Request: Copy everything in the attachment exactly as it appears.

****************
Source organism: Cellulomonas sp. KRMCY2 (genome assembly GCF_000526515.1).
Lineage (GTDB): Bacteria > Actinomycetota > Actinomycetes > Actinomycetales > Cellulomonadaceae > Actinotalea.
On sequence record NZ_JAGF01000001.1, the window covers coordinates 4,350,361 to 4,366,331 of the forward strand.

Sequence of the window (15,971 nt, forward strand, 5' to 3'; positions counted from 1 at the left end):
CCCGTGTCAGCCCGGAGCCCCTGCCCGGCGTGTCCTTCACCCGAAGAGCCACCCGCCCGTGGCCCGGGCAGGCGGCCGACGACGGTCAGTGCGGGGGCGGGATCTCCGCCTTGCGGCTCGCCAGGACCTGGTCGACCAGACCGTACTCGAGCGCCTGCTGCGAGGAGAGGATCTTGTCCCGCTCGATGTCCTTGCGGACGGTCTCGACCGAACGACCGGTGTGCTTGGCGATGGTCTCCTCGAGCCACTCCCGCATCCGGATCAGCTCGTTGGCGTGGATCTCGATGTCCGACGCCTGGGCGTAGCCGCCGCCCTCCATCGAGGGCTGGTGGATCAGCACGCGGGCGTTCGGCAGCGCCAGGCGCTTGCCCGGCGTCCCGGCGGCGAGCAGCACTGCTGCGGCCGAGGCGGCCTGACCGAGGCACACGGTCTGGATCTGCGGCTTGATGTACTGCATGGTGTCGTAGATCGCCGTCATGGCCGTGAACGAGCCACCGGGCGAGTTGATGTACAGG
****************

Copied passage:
Source organism: Cellulomonas sp. KRMCY2 (genome assembly GCF_000526515.1).
Lineage (GTDB): Bacteria > Actinomycetota > Actinomycetes > Actinomycetales > Cellulomonadaceae > Actinotalea.
On sequence record NZ_JAGF01000001.1, the window covers coordinates 4,350,361 to 4,366,331 of the forward strand.

Sequence of the window (15,971 nt, forward strand, 5' to 3'; positions counted from 1 at the left end):
CCCGTGTCAGCCCGGAGCCCCTGCCCGGCGTGTCCTTCACCCGAAGAGCCACCCGCCCGTGGCCCGGGCAGGCGGCCGACGACGGTCAGTGCGGGGGCGGGATCTCCGCCTTGCGGCTCGCCAGGACCTGGTCGACCAGACCGTACTCGAGCGCCTGCTGCGAGGAGAGGATCTTGTCCCGCTCGATGTCCTTGCGGACGGTCTCGACCGAACGACCGGTGTGCTTGGCGATGGTCTCCTCGAGCCACTCCCGCATCCGGATCAGCTCGTTGGCGTGGATCTCGATGTCCGACGCCTGGGCGTAGCCGCCGCCCTCCATCGAGGGCTGGTGGATCAGCACGCGGGCGTTCGGCAGCGCCAGGCGCTTGCCCGGCGTCCCGGCGGCGAGCAGCACTGCTGCGGCCGAGGCGGCCTGACCGAGGCACACGGTCTGGATCTGCGGCTTGATGTACTGCATGGTGTCGTAGATCGCCGTCATGGCCGTGAACGAGCCACCGGGCGAGTTGATGTACAGG